An unpublished opinion of the North Carolina Court of Appeals does not constitute controlling legal authority. Citation is disfavored, but may be permitted in accordance with the provisions of Rule 30(e)(3) of the North Carolina Rules of Appellate Proced ure.

NO. COA05-227


Filed: 7 February 2006


v .                             Pitt County
                                No. 03 CRS 57879

    Appeal by defendant from judgments entered 15 September 2004 by Judge W. Russell Duke, Jr. in Pitt County Superior Court. Heard in the Court of Appeals 9 January 2006.

    Roy A. Cooper, III, Attorney General, by Patricia A. Duffy, Assistant Attorney General, for the State.

    Thomas E. Fulghum for defendant-appellant.

    MARTIN, Chief Judge.

    Defendant appeals his conviction for providing fictitious information to an officer. The facts pertinent to this issue are as follows: On 22 June 2003, Officer Vicky Lynn Kelley stopped defendant at a license checkpoint. When she requested his license, he said that he did not have it with him, and she noticed a strong odor of alcohol. She asked him for his name and date of birth, to which he responded that he was David Cannon, born on 9 July 1950. Defendant was unable to perform a field sobriety test, was arrested for driving while impaired and subsequently “blew” a 0.17, more than twice the legal limit of 0.08, on the intoxilyzer. At trial, Officer Kelly positively identified defendant as the person she arrested that evening.     Upon arrival at the station, Officer Kelley attempted to identify David Cannon's driving record, but was unable to find a David Cannon born on 9 July 1950. She queried defendant about his age, and he responded that he was fifty years old. Officer Kelley told defendant that he could not be 50 years old and be born in 1950. He then told her he was born in 1952. Officer Kelley was then able to retrieve David V. Cannon's license from the department of motor vehicles registry and determined that it was revoked.
    Officer Kelley further testified that the bondsman who bonded defendant out of jail informed her that he was not David Cannon, but in fact Ricky Heath. She retrieved pictures of both David Cannon and Ricky Heath and confirmed that she had arrested Ricky Heath. Defendant was indicted for habitual driving while impaired, driving while impaired on or about 22 June 2003, driving while his license was revoked, and providing fictitious information to an officer. Defendant stipulated that his license was revoked on 22 June 2003. The State presented evidence showing that defendant pled guilty to driving while impaired on 14 October 1998, 10 February 1999, and 7 November 2001. Defendant presented no evidence.
    The jury found defendant guilty of habitual driving while impaired, driving while his driver's license was revoked, and giving fictitious information to an officer. Judgment was arrested on the driving while impaired charge. Defendant was sentenced to consecutive sentences of 25 to 30 months for habitual impaired driving, 120 days for driving while license was revoked, and 60days for providing fictitious information to an officer. Defendant appeals.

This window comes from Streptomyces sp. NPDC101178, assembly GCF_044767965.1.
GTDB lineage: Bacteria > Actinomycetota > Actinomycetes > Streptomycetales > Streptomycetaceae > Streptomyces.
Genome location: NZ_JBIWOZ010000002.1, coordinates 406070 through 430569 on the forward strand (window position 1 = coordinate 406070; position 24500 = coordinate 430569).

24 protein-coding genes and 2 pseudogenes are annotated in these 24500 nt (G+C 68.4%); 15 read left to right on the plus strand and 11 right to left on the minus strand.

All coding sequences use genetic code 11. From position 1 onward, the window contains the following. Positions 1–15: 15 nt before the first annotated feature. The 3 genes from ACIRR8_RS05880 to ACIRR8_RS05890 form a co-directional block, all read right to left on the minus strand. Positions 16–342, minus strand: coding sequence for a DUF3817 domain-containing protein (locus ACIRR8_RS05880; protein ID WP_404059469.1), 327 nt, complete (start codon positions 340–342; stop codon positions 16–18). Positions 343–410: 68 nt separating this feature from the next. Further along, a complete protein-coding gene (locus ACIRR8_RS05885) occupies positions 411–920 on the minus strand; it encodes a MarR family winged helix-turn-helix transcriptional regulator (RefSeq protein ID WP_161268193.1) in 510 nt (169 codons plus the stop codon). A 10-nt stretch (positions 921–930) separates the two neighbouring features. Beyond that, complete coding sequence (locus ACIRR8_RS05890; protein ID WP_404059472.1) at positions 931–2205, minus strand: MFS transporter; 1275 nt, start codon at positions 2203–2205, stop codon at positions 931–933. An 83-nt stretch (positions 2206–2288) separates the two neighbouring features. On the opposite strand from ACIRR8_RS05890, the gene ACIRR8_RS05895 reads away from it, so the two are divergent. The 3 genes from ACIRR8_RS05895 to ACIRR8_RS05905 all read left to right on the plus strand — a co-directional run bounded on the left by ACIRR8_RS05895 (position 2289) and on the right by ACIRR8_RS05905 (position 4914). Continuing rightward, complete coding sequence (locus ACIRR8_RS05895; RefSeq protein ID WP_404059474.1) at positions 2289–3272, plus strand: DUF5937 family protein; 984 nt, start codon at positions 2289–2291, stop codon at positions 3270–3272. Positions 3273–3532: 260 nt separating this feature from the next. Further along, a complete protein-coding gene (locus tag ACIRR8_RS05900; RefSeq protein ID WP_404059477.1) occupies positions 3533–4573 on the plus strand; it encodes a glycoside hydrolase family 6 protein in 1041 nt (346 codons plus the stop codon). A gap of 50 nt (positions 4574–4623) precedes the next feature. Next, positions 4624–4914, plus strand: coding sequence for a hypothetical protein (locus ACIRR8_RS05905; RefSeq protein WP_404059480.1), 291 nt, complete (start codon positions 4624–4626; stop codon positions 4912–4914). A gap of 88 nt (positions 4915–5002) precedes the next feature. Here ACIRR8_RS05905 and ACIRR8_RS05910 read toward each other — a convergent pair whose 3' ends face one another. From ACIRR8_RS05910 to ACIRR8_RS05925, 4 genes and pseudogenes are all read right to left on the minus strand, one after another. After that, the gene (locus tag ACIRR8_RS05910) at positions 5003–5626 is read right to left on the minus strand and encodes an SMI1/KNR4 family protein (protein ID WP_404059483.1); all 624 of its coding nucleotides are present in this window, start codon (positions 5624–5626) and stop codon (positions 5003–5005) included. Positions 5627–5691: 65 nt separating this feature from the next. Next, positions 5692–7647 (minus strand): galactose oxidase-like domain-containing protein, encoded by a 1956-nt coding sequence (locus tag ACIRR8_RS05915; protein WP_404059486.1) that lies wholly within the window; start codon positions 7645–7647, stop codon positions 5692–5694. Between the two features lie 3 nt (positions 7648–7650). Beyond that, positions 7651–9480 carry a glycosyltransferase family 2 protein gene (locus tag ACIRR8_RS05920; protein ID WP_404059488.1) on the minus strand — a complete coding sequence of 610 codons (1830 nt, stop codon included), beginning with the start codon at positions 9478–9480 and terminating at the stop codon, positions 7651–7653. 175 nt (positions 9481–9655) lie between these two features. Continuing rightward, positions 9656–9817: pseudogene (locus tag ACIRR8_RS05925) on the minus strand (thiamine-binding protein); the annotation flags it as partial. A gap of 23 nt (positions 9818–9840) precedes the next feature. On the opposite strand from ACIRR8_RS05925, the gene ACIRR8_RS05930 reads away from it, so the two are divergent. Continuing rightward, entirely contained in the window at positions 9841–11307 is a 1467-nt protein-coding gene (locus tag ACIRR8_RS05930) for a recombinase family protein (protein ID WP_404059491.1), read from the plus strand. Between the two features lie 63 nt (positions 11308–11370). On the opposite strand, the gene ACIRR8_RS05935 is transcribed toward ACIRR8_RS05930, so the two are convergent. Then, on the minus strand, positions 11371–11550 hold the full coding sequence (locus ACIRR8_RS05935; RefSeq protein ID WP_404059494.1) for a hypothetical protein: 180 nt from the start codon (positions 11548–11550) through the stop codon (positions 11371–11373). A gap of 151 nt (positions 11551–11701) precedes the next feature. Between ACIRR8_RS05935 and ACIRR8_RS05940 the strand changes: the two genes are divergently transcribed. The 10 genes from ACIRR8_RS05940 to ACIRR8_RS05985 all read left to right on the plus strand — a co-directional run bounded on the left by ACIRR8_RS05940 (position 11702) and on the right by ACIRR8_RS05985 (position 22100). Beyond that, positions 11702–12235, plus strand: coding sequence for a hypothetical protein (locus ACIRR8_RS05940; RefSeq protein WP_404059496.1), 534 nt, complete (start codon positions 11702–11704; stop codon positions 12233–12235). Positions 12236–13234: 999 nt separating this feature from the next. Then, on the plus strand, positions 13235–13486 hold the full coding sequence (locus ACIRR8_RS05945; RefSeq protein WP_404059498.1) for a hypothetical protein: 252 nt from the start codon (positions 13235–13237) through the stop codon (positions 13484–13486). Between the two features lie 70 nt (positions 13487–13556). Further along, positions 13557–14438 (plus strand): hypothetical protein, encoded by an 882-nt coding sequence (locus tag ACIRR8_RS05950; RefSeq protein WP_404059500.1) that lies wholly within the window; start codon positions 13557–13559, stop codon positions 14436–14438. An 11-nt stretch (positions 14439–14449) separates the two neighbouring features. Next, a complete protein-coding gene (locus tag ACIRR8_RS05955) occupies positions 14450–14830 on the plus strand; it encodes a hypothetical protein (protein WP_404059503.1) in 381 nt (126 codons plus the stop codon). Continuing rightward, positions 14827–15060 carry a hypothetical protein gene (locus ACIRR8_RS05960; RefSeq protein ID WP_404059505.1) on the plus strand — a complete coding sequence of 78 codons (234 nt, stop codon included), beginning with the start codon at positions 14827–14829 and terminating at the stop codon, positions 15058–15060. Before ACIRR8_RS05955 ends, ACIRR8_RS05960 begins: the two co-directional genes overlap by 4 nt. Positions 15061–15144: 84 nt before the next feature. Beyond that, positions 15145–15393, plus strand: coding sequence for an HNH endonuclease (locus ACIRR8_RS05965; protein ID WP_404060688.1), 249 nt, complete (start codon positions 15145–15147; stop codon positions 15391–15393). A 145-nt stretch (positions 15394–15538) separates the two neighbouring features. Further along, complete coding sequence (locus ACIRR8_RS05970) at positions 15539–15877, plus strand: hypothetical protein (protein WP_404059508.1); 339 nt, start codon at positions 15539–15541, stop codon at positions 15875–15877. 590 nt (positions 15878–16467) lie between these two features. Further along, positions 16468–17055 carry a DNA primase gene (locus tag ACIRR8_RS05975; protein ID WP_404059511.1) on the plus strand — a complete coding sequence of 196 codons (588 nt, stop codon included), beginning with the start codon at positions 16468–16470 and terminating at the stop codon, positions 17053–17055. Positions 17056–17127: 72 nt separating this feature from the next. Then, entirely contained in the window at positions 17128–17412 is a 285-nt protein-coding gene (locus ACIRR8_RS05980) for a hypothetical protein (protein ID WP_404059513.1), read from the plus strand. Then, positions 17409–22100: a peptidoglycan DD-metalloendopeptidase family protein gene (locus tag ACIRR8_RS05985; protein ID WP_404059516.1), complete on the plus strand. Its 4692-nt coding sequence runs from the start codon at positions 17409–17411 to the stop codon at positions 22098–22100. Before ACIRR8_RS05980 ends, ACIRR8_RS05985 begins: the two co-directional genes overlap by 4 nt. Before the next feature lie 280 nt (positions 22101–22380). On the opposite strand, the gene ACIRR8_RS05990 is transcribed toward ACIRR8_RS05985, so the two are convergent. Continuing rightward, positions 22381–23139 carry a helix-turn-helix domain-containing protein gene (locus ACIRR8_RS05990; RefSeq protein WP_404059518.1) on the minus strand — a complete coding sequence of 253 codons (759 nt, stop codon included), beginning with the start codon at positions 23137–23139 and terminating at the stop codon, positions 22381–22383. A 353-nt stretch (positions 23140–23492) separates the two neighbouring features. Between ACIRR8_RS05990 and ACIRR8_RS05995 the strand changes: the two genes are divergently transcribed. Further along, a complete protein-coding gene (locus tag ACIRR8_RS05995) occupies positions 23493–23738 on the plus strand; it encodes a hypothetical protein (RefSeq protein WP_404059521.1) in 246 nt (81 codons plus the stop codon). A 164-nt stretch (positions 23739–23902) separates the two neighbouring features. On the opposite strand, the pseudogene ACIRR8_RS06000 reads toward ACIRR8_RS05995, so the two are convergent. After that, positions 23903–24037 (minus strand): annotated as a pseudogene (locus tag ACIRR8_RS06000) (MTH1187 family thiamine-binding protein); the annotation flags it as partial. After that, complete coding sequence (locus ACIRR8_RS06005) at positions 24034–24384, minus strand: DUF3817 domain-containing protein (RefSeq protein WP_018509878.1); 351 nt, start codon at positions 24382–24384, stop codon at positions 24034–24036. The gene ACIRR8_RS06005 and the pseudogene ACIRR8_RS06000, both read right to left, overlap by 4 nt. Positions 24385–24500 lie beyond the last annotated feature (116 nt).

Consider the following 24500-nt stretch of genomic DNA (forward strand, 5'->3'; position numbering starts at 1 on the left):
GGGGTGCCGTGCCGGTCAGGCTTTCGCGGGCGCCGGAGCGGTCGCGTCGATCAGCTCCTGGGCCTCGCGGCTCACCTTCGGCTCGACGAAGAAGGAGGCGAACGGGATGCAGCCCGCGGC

The record on appeal contains twelve assignments of error, only one of which has been brought forward in defendant's brief. The remaining assignments of error are deemed abandoned. N.C. R. App. P. 28. Defendant contends that his conviction for fictitious information was erroneous because the indictment failed to state the essential elements of the crime. The “failure of a criminal pleading to charge the essential elements of the stated offense is an error of law which may be corrected upon appellate review even though no corresponding objection, exception or motion was made in the trial division.” State v. Sturdivant, 304 N.C. 293, 308, 283 S.E.2d 719, 729 (1981); N.C. Gen. Stat. § 15A-952(d) (2005) (“Motions concerning . . . the failure of the pleading to charge an offense may be made at any time.”). Section 20-29 of our General Statutes states, in pertinent part:
        Any person operating or in charge of a motor vehicle, when requested by an officer in uniform, . . . who shall give a false name or address, or who shall refuse, on demand of such officer or such other person, to produce his license . . . shall be guilty of a Class 2 misdemeanor.

N.C. Gen. Stat. § 20-29 (2005). The indictment here stated that defendant:
        unlawfully and willfully did give fictitious information to an officer by giving his name as David Vernon Cannon with a date of birth of 1950 to avoid an additional conviction in the name of the defendant, in violation of G.S. 20-29.
The indictment failed to state that defendant was operating a motor vehicle when he provided fictitious information to the police officer. Because it “does not contain this essential averment[,] [i]t does not charge a criminal offense,” State v. Danziger, 245 N.C. 406, 407, 95 S.E.2d 862, 862 (1957); therefore, we must vacate the conviction for providing fictitious information to an officer.     Habitual Impaired Driving - No error.
    Driving While License Revoked - No error.
    Providing Fictitious Information to an Officer - Vacated.
    Judges McGEE and STEELMAN concur.
    Report per Rule 30(e).

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